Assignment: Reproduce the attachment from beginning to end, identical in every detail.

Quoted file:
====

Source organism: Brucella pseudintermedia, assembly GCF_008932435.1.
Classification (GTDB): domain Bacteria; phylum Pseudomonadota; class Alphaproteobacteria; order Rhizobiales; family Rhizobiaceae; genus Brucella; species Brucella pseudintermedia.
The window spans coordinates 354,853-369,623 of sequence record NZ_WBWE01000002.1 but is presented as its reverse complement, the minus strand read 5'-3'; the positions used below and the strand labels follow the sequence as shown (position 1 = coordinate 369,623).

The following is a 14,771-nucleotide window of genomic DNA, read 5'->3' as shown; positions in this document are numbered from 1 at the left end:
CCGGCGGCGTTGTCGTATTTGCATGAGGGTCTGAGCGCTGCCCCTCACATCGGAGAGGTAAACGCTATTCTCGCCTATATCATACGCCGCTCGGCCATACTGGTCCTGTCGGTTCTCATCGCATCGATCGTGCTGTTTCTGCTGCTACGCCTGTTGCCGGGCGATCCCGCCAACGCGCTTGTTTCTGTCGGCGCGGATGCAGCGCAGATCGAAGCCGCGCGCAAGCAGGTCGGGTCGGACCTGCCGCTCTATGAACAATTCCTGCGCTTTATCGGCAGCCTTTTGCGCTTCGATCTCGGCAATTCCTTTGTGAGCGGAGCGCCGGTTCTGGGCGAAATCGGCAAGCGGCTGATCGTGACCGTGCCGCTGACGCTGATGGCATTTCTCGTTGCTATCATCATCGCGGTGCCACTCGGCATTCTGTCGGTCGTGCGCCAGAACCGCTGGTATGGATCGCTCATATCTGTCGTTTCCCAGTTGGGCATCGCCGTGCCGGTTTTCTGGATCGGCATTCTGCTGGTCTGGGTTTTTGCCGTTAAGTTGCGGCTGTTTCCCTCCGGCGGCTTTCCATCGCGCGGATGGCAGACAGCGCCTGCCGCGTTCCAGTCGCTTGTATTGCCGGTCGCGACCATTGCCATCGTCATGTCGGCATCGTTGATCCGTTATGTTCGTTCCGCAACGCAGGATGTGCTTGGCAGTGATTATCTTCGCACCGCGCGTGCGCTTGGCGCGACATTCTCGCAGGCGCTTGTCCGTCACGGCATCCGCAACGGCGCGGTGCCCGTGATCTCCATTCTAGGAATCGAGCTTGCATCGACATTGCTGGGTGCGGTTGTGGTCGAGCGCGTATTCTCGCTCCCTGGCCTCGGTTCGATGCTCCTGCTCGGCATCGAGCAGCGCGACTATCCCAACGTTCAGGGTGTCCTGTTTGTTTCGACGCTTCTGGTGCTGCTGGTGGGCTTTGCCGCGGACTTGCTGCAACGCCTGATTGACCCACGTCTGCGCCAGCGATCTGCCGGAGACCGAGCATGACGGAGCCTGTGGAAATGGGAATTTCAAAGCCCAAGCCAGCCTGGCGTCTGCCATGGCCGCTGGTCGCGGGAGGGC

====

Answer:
Source organism: Brucella pseudintermedia, assembly GCF_008932435.1.
Classification (GTDB): domain Bacteria; phylum Pseudomonadota; class Alphaproteobacteria; order Rhizobiales; family Rhizobiaceae; genus Brucella; species Brucella pseudintermedia.
The window spans coordinates 354,853-369,623 of sequence record NZ_WBWE01000002.1 but is presented as its reverse complement, the minus strand read 5'-3'; the positions used below and the strand labels follow the sequence as shown (position 1 = coordinate 369,623).

The following is a 14,771-nucleotide window of genomic DNA, read 5'->3' as shown; positions in this document are numbered from 1 at the left end:
CCGGCGGCGTTGTCGTATTTGCATGAGGGTCTGAGCGCTGCCCCTCACATCGGAGAGGTAAACGCTATTCTCGCCTATATCATACGCCGCTCGGCCATACTGGTCCTGTCGGTTCTCATCGCATCGATCGTGCTGTTTCTGCTGCTACGCCTGTTGCCGGGCGATCCCGCCAACGCGCTTGTTTCTGTCGGCGCGGATGCAGCGCAGATCGAAGCCGCGCGCAAGCAGGTCGGGTCGGACCTGCCGCTCTATGAACAATTCCTGCGCTTTATCGGCAGCCTTTTGCGCTTCGATCTCGGCAATTCCTTTGTGAGCGGAGCGCCGGTTCTGGGCGAAATCGGCAAGCGGCTGATCGTGACCGTGCCGCTGACGCTGATGGCATTTCTCGTTGCTATCATCATCGCGGTGCCACTCGGCATTCTGTCGGTCGTGCGCCAGAACCGCTGGTATGGATCGCTCATATCTGTCGTTTCCCAGTTGGGCATCGCCGTGCCGGTTTTCTGGATCGGCATTCTGCTGGTCTGGGTTTTTGCCGTTAAGTTGCGGCTGTTTCCCTCCGGCGGCTTTCCATCGCGCGGATGGCAGACAGCGCCTGCCGCGTTCCAGTCGCTTGTATTGCCGGTCGCGACCATTGCCATCGTCATGTCGGCATCGTTGATCCGTTATGTTCGTTCCGCAACGCAGGATGTGCTTGGCAGTGATTATCTTCGCACCGCGCGTGCGCTTGGCGCGACATTCTCGCAGGCGCTTGTCCGTCACGGCATCCGCAACGGCGCGGTGCCCGTGATCTCCATTCTAGGAATCGAGCTTGCATCGACATTGCTGGGTGCGGTTGTGGTCGAGCGCGTATTCTCGCTCCCTGGCCTCGGTTCGATGCTCCTGCTCGGCATCGAGCAGCGCGACTATCCCAACGTTCAGGGTGTCCTGTTTGTTTCGACGCTTCTGGTGCTGCTGGTGGGCTTTGCCGCGGACTTGCTGCAACGCCTGATTGACCCACGTCTGCGCCAGCGATCTGCCGGAGACCGAGCATGACGGAGCCTGTGGAAATGGGAATTTCAAAGCCCAAGCCAGCCTGGCGTCTGCCATGGCCGCTGGTCGCGGGAGGGC